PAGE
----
The more I read about the Puritans the more I am deeply, deeply disturbed. I do think that the meme of the Puritans still exists in American culture, especially amongst East Coast Bluebloods. The puritanical morality is basically gone, but the puritanical urge to purge and persecute those who dont live up to its current incarnation is alive and well. The new scarlet letter is "C" for Carbon.

Does anybody besides me see the movies Fargo and My Big Fat Greek Wedding as racist trash?

Does anybody else see the irony and flat out weirdness of the recent bunch of athiest books that have been published? Im particularly thinking of the Mother Teresa hatchet jobs. What intellectual slovenliness. Even a superficial investigation into Catholic spiritual theology would find the concept of the Dark Night of the Soul. At the very least, one could point a finger at the Church for enshrining a depression related disorder as a mark of spirituality. One could also explore if such a state corresponds to any of our contemporary DSMMD conditions. But nobody does this. I could make better arguements across the board than these guys, and Im on the other side. And they consider themselves enlightened and "brights."

Isnt it ironic that despite the mad jihadists out to get us, the US has established more Moslem regimes around the world than Al Queda? (Bosnia, Iraq, Kosovo)

Have a great week?

Friday, November 23, 2007

A Black Friday Atheist

"There are two ways to get enough. One is to continue to accumulate more and more. The other is to desire less." GK

At 6 a.m., I got up and took the dog for a walk.

Then I went out for my morning walk, enjoying the quiet and the fresh snow.

When I returned home, I made some coffee, and sat down to read the paper.

I checked my e-mail, and posted a blog entry. I wrote a haiku.

I helped my wife fold some laundry. Then I made a nice bowl of oatmeal, and took a warm shower.

I post this as I sit here in my bathrobe. In a few minutes I will get dressed.

Maybe later we will go see a movie or dip into our Christmas video/dvd collection. Or go out for a cup of coffee. Or read a good book (plenty of Chesterton lying about!)

I also have some students' research papers to grade.

Mostly, we'll just relax.

You won't see me near the malls today.

Black Friday is a "holy day" I do not honor. I don't worship the gods of commerce and excess.

Thursday, November 22, 2007

A Huckabee Clerihew

With Mike Huckabee
you get what you see:
A plain-spoken man
with a national plan.

Wednesday, November 21, 2007

Black Wednesday

From my other blog:

These guys need a Black Wednesday: Beer sales in English pubs have slumped to their lowest level since the 1930s, brewery representatives have said. Of course, they don’t have Thanksgiving Day over there, though I’ve always liked Chesterton’s comment that they should: Just as America is thankful the Puritans came to America, England is thankful they left. (Puritans were a rather difficult lot, our Rockwell vision of them notwithstanding, and it’s no coincidence that their intellectual descendants today are secularist East Coast elitists who are quite demanding in their vision of how things ought to be.)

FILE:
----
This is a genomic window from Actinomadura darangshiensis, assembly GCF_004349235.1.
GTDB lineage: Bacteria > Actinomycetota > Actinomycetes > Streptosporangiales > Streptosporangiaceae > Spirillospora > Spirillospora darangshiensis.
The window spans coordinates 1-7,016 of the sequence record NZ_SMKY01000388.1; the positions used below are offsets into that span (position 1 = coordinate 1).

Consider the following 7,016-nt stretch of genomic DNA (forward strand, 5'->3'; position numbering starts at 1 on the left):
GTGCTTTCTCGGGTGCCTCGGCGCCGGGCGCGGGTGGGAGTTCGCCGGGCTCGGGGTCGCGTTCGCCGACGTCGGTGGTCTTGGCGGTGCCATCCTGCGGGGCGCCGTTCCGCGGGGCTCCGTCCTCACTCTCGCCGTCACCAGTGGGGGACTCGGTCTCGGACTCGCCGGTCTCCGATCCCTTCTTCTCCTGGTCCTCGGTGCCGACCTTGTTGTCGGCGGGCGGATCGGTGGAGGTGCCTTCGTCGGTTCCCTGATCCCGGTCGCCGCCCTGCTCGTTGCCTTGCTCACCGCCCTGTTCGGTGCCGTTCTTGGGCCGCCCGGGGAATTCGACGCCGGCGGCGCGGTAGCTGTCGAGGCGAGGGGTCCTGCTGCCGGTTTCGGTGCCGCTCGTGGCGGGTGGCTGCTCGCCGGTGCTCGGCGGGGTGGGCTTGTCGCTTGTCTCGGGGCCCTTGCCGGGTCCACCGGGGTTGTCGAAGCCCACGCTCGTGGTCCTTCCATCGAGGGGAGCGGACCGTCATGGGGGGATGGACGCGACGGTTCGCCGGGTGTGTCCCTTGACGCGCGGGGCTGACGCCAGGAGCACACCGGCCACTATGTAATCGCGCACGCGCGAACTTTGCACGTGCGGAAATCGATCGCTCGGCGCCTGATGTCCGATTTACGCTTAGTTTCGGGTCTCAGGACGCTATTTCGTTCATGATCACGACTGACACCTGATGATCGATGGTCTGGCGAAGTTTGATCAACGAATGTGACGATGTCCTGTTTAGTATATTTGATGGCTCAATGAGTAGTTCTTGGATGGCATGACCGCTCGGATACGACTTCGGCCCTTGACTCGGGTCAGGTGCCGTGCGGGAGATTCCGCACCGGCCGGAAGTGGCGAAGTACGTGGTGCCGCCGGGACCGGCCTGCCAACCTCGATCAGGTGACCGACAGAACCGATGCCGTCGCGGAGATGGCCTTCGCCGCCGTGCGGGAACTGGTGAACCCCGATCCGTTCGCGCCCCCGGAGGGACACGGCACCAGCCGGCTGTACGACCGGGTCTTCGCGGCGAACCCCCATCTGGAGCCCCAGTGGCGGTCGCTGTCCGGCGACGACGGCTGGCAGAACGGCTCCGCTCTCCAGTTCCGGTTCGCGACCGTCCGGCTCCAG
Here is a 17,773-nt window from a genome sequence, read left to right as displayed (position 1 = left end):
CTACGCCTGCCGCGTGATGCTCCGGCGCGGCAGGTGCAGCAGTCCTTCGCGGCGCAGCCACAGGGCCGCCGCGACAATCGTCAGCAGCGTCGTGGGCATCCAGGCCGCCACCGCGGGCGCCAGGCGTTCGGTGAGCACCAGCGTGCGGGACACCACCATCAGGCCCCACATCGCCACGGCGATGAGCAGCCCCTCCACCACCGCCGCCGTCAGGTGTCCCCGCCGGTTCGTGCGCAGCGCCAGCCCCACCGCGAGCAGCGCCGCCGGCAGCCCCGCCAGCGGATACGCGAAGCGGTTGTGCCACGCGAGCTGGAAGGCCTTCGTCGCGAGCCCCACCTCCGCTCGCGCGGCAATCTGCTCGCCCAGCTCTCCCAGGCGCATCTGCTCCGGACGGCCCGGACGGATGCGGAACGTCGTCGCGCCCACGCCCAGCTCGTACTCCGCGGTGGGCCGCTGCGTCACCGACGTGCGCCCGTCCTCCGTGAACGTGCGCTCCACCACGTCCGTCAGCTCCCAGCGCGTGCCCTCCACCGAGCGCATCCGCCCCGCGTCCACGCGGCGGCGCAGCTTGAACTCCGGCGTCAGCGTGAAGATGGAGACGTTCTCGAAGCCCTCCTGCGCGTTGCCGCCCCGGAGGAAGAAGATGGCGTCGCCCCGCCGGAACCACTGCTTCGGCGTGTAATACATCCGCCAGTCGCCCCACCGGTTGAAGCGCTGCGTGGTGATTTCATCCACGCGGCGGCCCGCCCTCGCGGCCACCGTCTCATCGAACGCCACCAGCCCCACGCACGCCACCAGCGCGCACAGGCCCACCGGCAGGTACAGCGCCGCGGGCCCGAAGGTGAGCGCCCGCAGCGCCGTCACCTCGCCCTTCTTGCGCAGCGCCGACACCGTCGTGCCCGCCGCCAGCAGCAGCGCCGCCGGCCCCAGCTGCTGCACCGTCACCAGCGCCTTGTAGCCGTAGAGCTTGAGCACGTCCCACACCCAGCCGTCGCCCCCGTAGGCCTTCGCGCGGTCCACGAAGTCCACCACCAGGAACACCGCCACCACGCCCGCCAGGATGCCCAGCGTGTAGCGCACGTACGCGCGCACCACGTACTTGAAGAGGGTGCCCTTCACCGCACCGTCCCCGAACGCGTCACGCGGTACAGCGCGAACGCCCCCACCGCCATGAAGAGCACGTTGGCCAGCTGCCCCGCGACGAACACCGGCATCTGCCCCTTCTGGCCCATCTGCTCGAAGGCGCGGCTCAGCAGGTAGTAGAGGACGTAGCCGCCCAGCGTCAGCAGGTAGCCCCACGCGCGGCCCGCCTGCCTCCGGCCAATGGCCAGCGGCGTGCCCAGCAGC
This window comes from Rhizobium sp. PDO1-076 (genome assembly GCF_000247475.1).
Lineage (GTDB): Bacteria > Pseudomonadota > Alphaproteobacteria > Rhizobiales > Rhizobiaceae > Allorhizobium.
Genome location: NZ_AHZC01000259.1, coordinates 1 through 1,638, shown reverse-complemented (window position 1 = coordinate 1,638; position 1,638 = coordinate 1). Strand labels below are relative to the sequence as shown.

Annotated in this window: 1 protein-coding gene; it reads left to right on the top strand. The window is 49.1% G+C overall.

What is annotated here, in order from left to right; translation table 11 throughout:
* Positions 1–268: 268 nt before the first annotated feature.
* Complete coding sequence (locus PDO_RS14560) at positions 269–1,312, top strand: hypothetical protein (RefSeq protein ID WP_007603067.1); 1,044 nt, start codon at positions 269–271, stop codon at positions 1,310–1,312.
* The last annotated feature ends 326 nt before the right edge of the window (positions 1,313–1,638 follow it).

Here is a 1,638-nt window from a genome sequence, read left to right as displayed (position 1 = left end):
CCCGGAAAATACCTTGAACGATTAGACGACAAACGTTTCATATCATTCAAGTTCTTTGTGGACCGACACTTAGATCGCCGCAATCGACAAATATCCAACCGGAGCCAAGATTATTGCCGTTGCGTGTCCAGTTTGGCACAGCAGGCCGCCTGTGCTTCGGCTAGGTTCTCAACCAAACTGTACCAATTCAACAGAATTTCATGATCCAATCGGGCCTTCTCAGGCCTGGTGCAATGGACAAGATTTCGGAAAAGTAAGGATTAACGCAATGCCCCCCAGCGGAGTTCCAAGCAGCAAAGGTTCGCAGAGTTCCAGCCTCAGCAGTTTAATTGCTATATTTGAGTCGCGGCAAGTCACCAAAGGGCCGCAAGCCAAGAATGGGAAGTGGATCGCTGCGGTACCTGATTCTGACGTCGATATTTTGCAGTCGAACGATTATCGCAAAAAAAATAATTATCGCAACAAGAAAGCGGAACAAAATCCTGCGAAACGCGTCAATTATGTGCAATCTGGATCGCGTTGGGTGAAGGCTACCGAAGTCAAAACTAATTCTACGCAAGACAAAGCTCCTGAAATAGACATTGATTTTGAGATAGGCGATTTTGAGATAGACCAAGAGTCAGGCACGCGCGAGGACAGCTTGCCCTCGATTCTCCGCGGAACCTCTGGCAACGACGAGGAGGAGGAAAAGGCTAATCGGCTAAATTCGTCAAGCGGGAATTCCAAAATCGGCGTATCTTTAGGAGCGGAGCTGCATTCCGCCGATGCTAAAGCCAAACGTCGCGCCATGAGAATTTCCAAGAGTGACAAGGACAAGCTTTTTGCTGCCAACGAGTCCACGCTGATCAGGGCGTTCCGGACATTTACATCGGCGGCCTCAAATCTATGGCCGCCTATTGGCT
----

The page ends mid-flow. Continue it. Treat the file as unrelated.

Tuesday, November 20, 2007

A Reader Writes

A reader wants to know where he can find this GKC quote: “I like children that are moderately well behaved, houses that are moderately clean, and their inhabitants that are moderately sober.”

I'm embarrassed to say that it doesn't even look familiar to me. Can anyone help?

GKC's Baptism

I always mean to run this factoid on July 1st, but I never remember:

"According to the 1874 Registry of St. George's Parish (page 45, item number 359), on July 1 the Reverend Alexander Law Watherston baptized the son of Edward and Marie Louise Chesterton of 14 Sheffield Terrace. The father's occupation was listed as "auctioneer." The child was given the Christian name of Gilbert Keith. The location was described in G.K.C.'s Autobiography as "the little church opposite the large Waterworks that dominated the ridge" of Campden Hill in Kensington. Chesterton did not claim the two buildings were related. "I indignantly deny that the church was chosen because it needed the whole water-power of West London to turn me into a Christian," he wrote.

Friday, November 16, 2007

The Fool

The fool of the village sat on a wall at the edge of town. He was wearing his long yellow rain coat with the black polka dots. At a distance he looked like a breathing pile of Daises.
The rains fell last night. From the sorrow colored sky they fell. They fell with the loud hateful anger born of ignorance. They fell upon the land without mercy. They fell like the giant gleaming curved swords wielded by those wild characters of Ali Babba's old gang, stripping the trees of the last of their meager autumn possessions.
“It was to be expected" they would say. No one cried at their passing, no one wore the dark cloths of morning. No one, except two, the fool cried and the sky wore grey.
The fool could never accept this ruthless behavior. He felt the shame of the naked trees, the lose of the promise. As the last leaf fell he cried out at the dashing of the dream.
"Look at their longing.” He would say to no one, to anyone. No one answered. They all had their collars up and no time to taunt the fool.
"What happened? Everything was going so well. Have they heard of this at the palace?!" Again no one heard. No one listened.
A bright red bird silently landed beside him on the wall.
The only two primary colors in the landscape were now next to each other.
The fool laughed.

Tuesday, November 13, 2007

Grow A Beard Month